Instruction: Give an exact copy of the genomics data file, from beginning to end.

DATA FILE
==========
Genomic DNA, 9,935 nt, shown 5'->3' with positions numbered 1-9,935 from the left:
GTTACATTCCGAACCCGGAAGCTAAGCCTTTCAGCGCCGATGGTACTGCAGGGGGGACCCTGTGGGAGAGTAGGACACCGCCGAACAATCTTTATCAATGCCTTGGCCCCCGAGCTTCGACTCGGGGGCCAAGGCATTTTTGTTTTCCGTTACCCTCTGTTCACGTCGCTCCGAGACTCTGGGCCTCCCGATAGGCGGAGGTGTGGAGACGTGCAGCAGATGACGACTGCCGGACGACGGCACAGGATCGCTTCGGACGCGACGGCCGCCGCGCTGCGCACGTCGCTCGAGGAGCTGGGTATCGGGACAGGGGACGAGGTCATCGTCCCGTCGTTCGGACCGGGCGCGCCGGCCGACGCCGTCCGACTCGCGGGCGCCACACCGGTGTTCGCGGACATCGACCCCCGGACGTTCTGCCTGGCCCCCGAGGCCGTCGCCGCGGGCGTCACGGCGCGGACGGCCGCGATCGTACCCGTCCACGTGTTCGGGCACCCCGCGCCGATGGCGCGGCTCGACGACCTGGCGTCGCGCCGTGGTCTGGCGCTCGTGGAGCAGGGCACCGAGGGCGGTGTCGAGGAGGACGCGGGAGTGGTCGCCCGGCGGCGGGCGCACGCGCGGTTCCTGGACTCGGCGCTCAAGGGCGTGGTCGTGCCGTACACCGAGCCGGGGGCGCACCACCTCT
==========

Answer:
Genomic DNA, 9,935 nt, shown 5'->3' with positions numbered 1-9,935 from the left:
GTTACATTCCGAACCCGGAAGCTAAGCCTTTCAGCGCCGATGGTACTGCAGGGGGGACCCTGTGGGAGAGTAGGACACCGCCGAACAATCTTTATCAATGCCTTGGCCCCCGAGCTTCGACTCGGGGGCCAAGGCATTTTTGTTTTCCGTTACCCTCTGTTCACGTCGCTCCGAGACTCTGGGCCTCCCGATAGGCGGAGGTGTGGAGACGTGCAGCAGATGACGACTGCCGGACGACGGCACAGGATCGCTTCGGACGCGACGGCCGCCGCGCTGCGCACGTCGCTCGAGGAGCTGGGTATCGGGACAGGGGACGAGGTCATCGTCCCGTCGTTCGGACCGGGCGCGCCGGCCGACGCCGTCCGACTCGCGGGCGCCACACCGGTGTTCGCGGACATCGACCCCCGGACGTTCTGCCTGGCCCCCGAGGCCGTCGCCGCGGGCGTCACGGCGCGGACGGCCGCGATCGTACCCGTCCACGTGTTCGGGCACCCCGCGCCGATGGCGCGGCTCGACGACCTGGCGTCGCGCCGTGGTCTGGCGCTCGTGGAGCAGGGCACCGAGGGCGGTGTCGAGGAGGACGCGGGAGTGGTCGCCCGGCGGCGGGCGCACGCGCGGTTCCTGGACTCGGCGCTCAAGGGCGTGGTCGTGCCGTACACCGAGCCGGGGGCGCACCACCTCT